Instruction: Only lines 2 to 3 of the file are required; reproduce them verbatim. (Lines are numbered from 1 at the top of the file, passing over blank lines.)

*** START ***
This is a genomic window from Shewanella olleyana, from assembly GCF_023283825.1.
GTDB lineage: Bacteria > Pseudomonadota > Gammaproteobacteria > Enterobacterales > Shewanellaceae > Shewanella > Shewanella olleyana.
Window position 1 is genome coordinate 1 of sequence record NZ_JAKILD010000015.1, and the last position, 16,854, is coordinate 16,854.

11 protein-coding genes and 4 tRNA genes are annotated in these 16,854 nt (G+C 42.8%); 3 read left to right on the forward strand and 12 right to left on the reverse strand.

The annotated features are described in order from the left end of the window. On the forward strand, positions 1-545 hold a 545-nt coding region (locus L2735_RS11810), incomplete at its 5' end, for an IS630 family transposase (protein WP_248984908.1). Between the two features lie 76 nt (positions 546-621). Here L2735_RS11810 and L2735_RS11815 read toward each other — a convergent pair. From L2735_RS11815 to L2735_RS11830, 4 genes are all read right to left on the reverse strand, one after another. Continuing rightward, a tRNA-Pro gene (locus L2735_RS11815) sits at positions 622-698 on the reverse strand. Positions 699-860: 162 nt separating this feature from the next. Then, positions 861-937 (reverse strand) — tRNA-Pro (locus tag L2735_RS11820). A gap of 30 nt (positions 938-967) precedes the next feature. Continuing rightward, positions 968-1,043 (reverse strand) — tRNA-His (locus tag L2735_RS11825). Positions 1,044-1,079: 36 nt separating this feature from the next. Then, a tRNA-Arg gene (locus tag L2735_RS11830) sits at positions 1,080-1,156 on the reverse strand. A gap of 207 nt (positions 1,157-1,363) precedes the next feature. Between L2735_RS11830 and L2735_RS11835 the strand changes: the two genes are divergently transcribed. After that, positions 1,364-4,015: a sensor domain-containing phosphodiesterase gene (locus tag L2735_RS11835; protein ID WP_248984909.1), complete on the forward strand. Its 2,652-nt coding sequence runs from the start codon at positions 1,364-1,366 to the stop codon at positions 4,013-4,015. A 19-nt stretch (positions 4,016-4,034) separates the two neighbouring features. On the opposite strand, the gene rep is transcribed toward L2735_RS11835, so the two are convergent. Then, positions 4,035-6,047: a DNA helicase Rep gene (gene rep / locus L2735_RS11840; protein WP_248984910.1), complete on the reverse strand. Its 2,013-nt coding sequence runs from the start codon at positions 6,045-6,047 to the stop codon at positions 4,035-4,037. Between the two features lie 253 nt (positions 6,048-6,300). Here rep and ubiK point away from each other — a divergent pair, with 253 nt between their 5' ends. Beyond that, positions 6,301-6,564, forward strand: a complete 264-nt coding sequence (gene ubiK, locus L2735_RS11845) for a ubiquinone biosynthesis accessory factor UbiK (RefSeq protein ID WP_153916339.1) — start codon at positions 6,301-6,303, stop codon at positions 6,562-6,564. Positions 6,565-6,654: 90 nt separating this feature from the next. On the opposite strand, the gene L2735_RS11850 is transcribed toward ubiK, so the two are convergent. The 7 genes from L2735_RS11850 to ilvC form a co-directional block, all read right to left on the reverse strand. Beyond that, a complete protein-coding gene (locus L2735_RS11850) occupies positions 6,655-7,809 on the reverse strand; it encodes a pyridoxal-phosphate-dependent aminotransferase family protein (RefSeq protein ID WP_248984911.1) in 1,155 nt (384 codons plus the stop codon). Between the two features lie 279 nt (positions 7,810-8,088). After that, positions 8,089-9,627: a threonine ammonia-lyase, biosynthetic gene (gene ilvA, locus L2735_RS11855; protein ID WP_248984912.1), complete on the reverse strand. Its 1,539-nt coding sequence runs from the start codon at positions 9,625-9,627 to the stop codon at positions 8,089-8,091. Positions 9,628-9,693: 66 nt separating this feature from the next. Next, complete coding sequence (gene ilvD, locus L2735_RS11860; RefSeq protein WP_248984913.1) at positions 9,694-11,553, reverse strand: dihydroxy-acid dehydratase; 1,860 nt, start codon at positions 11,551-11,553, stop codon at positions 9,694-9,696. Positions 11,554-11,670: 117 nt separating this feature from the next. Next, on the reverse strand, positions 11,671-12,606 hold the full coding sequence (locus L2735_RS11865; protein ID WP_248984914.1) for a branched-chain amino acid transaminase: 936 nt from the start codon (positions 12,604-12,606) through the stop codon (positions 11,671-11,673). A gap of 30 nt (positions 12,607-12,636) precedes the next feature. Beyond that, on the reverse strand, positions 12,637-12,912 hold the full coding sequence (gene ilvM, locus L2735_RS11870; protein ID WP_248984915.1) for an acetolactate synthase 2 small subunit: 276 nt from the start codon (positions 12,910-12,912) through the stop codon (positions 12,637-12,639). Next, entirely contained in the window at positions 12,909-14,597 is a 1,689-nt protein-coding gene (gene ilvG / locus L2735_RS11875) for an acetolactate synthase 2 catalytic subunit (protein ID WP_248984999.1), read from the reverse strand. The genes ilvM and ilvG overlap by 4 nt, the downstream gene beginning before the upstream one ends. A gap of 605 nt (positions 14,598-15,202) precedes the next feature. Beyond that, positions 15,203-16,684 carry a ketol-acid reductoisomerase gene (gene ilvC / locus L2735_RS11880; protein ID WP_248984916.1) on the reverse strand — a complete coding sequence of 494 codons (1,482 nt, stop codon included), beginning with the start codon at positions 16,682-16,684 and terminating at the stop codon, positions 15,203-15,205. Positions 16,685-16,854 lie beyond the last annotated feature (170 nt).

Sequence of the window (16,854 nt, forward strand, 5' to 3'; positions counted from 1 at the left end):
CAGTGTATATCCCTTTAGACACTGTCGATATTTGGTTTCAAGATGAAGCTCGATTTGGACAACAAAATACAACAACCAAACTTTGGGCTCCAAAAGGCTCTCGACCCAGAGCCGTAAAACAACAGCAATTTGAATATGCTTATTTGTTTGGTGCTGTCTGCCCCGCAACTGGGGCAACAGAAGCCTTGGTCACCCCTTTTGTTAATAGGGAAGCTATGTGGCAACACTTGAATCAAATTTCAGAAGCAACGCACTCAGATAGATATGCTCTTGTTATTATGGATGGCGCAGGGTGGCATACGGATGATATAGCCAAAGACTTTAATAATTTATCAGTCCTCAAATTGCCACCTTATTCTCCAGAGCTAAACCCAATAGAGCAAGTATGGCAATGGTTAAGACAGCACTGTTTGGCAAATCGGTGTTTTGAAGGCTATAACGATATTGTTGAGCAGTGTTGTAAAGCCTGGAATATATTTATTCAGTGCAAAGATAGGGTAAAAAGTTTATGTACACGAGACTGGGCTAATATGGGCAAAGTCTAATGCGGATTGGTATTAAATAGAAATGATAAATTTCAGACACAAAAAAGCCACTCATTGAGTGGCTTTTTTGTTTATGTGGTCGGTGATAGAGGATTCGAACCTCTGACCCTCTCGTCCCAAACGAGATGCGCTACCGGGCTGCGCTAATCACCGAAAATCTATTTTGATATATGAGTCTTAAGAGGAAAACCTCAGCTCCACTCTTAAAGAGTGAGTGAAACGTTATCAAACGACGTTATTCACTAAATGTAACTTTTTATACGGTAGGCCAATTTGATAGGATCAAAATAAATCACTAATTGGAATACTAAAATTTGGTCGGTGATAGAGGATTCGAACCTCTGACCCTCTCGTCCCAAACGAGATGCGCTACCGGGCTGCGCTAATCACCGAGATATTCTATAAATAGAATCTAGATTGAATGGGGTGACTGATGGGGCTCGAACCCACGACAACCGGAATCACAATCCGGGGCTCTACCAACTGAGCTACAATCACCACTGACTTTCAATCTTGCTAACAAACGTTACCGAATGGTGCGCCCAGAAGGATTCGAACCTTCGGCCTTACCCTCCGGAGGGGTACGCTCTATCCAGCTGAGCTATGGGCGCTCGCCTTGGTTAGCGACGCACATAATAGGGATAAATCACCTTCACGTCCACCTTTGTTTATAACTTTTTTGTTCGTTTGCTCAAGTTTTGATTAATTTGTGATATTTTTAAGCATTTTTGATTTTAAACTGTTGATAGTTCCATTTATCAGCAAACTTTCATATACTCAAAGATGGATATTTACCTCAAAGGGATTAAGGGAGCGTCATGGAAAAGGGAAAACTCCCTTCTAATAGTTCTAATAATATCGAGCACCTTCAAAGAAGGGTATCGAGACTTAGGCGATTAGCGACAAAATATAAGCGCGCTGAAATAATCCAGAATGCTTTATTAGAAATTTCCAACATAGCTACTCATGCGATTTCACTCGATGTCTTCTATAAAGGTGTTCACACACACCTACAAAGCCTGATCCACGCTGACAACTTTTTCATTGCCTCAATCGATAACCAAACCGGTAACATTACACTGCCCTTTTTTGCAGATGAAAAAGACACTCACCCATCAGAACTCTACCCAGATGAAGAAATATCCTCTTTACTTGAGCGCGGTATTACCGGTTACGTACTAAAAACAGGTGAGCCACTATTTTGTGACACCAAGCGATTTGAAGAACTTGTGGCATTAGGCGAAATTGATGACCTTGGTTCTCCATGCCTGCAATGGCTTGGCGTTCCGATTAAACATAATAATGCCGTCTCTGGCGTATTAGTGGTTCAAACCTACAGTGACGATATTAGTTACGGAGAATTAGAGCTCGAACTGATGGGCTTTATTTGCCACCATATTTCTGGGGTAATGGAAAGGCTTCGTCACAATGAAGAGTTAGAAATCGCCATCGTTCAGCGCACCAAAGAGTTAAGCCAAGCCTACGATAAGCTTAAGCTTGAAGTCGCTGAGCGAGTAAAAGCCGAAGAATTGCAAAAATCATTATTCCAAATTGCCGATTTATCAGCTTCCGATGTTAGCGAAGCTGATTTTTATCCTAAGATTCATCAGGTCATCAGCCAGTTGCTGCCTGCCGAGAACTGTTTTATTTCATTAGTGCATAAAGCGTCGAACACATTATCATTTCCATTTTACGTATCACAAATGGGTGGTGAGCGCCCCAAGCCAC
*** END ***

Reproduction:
GTDB lineage: Bacteria > Pseudomonadota > Gammaproteobacteria > Enterobacterales > Shewanellaceae > Shewanella > Shewanella olleyana.
Window position 1 is genome coordinate 1 of sequence record NZ_JAKILD010000015.1, and the last position, 16,854, is coordinate 16,854.